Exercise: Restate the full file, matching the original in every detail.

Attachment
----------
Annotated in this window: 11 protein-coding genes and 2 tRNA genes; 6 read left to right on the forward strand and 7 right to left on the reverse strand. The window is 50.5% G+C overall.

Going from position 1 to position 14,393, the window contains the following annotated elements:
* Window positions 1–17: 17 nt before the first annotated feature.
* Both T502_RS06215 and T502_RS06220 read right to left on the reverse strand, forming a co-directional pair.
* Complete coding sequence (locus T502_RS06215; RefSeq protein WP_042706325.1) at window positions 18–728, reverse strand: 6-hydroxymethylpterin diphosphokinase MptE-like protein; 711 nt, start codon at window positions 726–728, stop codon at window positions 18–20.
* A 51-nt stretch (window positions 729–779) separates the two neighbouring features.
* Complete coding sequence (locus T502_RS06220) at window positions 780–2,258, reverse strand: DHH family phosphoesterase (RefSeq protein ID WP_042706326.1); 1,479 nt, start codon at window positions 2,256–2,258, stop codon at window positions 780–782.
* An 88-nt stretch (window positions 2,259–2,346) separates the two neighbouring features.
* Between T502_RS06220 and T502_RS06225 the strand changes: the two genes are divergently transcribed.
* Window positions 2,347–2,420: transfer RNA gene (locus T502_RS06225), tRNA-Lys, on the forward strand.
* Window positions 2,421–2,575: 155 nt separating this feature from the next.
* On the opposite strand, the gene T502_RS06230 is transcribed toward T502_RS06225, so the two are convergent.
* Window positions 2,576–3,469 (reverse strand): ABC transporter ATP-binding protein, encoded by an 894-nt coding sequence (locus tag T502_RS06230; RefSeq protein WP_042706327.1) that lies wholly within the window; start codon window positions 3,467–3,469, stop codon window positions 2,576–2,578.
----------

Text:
Annotated in this window: 11 protein-coding genes and 2 tRNA genes; 6 read left to right on the forward strand and 7 right to left on the reverse strand. The window is 50.5% G+C overall.

Going from position 1 to position 14,393, the window contains the following annotated elements:
* Window positions 1–17: 17 nt before the first annotated feature.
* Both T502_RS06215 and T502_RS06220 read right to left on the reverse strand, forming a co-directional pair.
* Complete coding sequence (locus T502_RS06215; RefSeq protein WP_042706325.1) at window positions 18–728, reverse strand: 6-hydroxymethylpterin diphosphokinase MptE-like protein; 711 nt, start codon at window positions 726–728, stop codon at window positions 18–20.
* A 51-nt stretch (window positions 729–779) separates the two neighbouring features.
* Complete coding sequence (locus T502_RS06220) at window positions 780–2,258, reverse strand: DHH family phosphoesterase (RefSeq protein ID WP_042706326.1); 1,479 nt, start codon at window positions 2,256–2,258, stop codon at window positions 780–782.
* An 88-nt stretch (window positions 2,259–2,346) separates the two neighbouring features.
* Between T502_RS06220 and T502_RS06225 the strand changes: the two genes are divergently transcribed.
* Window positions 2,347–2,420: transfer RNA gene (locus T502_RS06225), tRNA-Lys, on the forward strand.
* Window positions 2,421–2,575: 155 nt separating this feature from the next.
* On the opposite strand, the gene T502_RS06230 is transcribed toward T502_RS06225, so the two are convergent.
* Window positions 2,576–3,469 (reverse strand): ABC transporter ATP-binding protein, encoded by an 894-nt coding sequence (locus tag T502_RS06230; RefSeq protein WP_042706327.1) that lies wholly within the window; start codon window positions 3,467–3,469, stop codon window positions 2,576–2,578.